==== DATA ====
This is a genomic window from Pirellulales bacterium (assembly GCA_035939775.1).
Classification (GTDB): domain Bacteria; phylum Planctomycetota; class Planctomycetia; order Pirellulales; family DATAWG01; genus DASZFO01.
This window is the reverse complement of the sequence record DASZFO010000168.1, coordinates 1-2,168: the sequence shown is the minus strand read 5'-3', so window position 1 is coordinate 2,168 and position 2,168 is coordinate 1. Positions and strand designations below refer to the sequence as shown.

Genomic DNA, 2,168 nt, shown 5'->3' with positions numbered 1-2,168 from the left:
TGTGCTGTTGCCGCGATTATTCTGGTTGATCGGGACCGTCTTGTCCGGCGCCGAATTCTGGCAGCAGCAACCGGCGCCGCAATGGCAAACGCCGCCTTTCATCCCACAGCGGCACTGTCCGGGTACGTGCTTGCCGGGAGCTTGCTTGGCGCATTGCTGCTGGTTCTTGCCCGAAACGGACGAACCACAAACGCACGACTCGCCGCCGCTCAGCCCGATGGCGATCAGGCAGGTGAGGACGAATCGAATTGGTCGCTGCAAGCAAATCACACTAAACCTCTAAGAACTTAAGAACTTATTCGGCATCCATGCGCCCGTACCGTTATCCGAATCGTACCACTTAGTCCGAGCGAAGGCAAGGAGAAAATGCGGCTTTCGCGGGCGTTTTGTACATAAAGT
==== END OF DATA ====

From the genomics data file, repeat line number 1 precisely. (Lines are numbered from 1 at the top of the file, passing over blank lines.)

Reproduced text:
This is a genomic window from Pirellulales bacterium (assembly GCA_035939775.1).